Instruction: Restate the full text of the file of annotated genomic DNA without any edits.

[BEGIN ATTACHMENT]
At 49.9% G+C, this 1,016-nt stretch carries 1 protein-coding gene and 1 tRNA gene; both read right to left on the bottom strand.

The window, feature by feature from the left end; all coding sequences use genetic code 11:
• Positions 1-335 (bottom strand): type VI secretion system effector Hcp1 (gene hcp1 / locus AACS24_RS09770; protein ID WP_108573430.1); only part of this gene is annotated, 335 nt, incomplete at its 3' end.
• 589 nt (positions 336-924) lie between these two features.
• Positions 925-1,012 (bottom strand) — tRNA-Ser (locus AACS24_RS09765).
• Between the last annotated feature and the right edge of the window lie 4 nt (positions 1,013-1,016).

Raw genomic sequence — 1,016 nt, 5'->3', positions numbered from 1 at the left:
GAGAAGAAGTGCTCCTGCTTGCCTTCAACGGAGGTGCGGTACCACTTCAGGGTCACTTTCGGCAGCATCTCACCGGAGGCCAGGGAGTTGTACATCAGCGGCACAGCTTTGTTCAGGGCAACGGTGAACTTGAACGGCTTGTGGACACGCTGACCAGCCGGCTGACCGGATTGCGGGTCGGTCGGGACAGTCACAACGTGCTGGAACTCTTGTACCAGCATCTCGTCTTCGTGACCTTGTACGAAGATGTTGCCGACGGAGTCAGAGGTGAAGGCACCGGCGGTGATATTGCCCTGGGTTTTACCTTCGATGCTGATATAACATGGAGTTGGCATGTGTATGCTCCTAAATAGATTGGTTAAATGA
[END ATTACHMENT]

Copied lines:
At 49.9% G+C, this 1,016-nt stretch carries 1 protein-coding gene and 1 tRNA gene; both read right to left on the bottom strand.

The window, feature by feature from the left end; all coding sequences use genetic code 11:
• Positions 1-335 (bottom strand): type VI secretion system effector Hcp1 (gene hcp1 / locus AACS24_RS09770; protein ID WP_108573430.1); only part of this gene is annotated, 335 nt, incomplete at its 3' end.
• 589 nt (positions 336-924) lie between these two features.
• Positions 925-1,012 (bottom strand) — tRNA-Ser (locus AACS24_RS09765).
• Between the last annotated feature and the right edge of the window lie 4 nt (positions 1,013-1,016).

Raw genomic sequence — 1,016 nt, 5'->3', positions numbered from 1 at the left:
GAGAAGAAGTGCTCCTGCTTGCCTTCAACGGAGGTGCGGTACCACTTCAGGGTCACTTTCGGCAGCATCTCACCGGAGGCCAGGGAGTTGTACATCAGCGGCACAGCTTTGTTCAGGGCAACGGTGAACTTGAACGGCTTGTGGACACGCTGACCAGCCGGCTGACCGGATTGCGGGTCGGTCGGGACAGTCACAACGTGCTGGAACTCTTGTACCAGCATCTCGTCTTCGTGACCTTGTACGAAGATGTTGCCGACGGAGTCAGAGGTGAAGGCACCGGCGGTGATATTGCCCTGGGTTTTACCTTCGATGCTGATATAACATGGAGTTGGCATGTGTATGCTCCTAAATAGATTGGTTAAATGA